Journalist Arijit Sen will focus on the intersection of artificial intelligence and journalism when he delivers the annual Pulitzer Lecture at South Dakota State University.
The lecture, “AI and Journalism: Looming Threat or Massive Opportunity,” is set for 7 p.m. Thursday, Sept. 28, in the University Student Union Lewis and Clark Room. It is free and open to the public.
“My lecture will focus on will focus on … what AI is, how journalists can take advantage of AI tools to augment their reporting, what threats these tools pose to the future of journalism and how to cut through the hype to cover these tools accurately and responsibly,” Sen said.
Sen is award-winning computational journalist at The Dallas Morning News, working primarily on long-term investigative projects, with a particular interest in criminal justice and algorithmic accountability stories.
As part of the lecture, Sen will feature a case study from his own investigation into Social Sentinel, an AI surveillance tool used on several college campuses.
“I hope attendees will come away with a greater understanding of AI technology so they can go out and report stories of their own on the topic,” he explained. “In particular, I'd like to inspire more students to do this kind of accountability journalism as I did with my Social Sentinel project.”
Before coming to The Dallas Morning News, Sen worked for the Asheville Citizen-Times and NBC News. Sen grew up in Hendersonville, North Carolina, and attended the University of North Carolina at Chapel Hill, where he received his bachelor's degree in journalism.
He also has a master's degree in journalism from the University of California, Berkeley's Graduate School of Journalism and a graduate certificate in applied data science from UC Berkeley's School of Information. In his free time, he enjoys listening to audiobooks and podcasts, biking and running long distances.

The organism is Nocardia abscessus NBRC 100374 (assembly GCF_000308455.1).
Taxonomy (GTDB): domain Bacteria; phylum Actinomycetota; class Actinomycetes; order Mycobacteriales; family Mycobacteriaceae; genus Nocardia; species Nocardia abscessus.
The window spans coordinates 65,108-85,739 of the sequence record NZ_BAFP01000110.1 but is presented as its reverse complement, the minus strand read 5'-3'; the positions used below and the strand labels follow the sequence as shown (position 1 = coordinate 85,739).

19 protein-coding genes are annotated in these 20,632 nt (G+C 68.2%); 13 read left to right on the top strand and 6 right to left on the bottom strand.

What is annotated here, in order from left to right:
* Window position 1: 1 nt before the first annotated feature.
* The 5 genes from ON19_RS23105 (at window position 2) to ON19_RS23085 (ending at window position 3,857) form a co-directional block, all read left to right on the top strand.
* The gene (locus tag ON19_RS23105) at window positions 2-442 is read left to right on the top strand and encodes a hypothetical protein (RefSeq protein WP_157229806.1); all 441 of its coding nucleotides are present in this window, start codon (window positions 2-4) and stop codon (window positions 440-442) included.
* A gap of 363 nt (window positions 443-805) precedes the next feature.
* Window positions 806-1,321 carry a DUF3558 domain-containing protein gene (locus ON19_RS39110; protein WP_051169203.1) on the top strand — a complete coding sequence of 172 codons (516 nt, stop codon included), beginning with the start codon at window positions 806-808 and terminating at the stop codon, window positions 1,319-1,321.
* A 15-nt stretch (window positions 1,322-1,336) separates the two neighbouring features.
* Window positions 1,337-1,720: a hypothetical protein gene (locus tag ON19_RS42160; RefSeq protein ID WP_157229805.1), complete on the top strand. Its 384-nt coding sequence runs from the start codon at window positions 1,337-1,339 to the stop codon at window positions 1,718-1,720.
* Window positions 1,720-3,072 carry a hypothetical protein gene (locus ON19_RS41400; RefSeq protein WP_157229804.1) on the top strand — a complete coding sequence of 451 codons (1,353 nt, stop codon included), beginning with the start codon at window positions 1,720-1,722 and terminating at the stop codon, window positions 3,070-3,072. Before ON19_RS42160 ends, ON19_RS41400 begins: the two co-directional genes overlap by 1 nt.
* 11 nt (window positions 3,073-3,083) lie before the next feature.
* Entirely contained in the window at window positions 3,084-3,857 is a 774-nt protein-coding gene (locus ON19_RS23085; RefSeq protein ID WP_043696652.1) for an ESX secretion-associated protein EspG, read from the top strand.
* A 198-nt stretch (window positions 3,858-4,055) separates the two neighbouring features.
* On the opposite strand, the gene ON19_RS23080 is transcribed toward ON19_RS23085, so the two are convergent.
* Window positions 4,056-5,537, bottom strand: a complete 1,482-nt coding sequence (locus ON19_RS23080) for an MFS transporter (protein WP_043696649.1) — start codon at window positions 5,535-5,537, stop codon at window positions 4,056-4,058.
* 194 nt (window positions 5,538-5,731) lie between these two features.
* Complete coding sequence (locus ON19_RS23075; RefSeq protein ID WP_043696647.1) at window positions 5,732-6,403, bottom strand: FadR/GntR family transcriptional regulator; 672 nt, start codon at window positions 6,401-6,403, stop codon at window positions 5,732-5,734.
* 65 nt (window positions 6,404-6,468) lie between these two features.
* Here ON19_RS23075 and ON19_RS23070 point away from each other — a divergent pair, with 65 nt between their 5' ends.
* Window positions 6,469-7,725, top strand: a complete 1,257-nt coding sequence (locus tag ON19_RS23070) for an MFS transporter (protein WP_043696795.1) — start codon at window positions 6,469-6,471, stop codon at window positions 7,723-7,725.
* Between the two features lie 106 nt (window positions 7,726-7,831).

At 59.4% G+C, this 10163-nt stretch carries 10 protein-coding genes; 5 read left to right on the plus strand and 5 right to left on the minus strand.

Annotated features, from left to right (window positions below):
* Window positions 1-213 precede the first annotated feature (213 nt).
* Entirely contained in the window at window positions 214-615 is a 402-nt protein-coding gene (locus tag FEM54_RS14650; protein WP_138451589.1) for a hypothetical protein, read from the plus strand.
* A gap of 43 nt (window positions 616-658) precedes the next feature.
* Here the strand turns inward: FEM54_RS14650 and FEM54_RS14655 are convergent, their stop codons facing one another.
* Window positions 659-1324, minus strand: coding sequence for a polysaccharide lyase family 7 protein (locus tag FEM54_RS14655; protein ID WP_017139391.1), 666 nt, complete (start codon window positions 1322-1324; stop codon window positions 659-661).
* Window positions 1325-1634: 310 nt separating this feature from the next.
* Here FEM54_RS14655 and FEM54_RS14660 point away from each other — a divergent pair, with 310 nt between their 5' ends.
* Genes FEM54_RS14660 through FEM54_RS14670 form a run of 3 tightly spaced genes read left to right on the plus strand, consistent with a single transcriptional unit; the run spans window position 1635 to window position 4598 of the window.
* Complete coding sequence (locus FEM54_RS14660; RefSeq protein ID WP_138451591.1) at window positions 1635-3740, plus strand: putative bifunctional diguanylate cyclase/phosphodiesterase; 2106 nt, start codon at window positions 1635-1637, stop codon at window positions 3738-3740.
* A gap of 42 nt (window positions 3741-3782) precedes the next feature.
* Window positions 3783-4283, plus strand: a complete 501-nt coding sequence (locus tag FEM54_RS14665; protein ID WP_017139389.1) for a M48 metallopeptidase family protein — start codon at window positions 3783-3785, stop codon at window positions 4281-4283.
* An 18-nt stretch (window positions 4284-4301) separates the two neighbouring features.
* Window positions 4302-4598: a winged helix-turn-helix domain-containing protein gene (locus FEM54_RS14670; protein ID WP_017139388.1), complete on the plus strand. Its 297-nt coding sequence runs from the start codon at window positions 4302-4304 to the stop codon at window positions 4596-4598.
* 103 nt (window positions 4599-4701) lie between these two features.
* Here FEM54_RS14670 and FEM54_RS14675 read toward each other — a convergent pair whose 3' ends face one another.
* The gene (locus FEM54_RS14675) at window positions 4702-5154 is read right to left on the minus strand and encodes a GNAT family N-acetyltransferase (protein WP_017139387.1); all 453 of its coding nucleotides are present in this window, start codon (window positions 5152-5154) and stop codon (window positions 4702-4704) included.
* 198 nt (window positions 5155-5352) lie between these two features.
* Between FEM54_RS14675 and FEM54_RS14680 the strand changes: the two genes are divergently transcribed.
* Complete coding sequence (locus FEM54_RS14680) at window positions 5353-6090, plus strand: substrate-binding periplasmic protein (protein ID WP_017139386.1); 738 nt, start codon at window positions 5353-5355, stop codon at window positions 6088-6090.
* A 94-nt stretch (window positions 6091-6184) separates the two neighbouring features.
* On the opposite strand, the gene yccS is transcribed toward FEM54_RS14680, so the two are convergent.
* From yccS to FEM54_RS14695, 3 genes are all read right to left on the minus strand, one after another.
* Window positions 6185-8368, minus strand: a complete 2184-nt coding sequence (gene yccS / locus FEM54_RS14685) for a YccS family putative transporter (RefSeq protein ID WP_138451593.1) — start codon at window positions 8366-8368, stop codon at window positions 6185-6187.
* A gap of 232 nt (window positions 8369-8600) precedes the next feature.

Sen will also present a workshop for area journalists in partnership with SDSU Connect on Friday, Sept. 29. SDSU Connect aligns the university’s traditional land-grant mission with the modern needs of Sioux Falls.
His workshop, “Journalism and AI Training. Shining a Light on the Black Box: Tips and Tricks for Investigating AI,” will take place from 10 a.m. to noon at the Dakota News Now studio in Sioux Falls.
To attend the Sept. 29 workshop in Sioux Falls, RSVP to Tiffany Peterson by Sept. 25.
The Pulitzer Center is an award-winning nonprofit journalism organization dedicated to supporting independent international journalism that U.S. media organizations are increasingly less able to do. Its partnership with SDSU allows the university to connect students and the community with Pulitzer Center grantees.
The center’s educational initiatives provide students with fresh reporting from around the world, help them think critically about the creation and dissemination of news and inspire them to become active consumers and producers of information. The partnership includes an international fellowship for an SDSU student to report on an underreported issue with the center disseminating the fellow’s work.
This year’s annual Pulitzer Center Campus Consortium program is funded by Karen Stuck, class of 1966.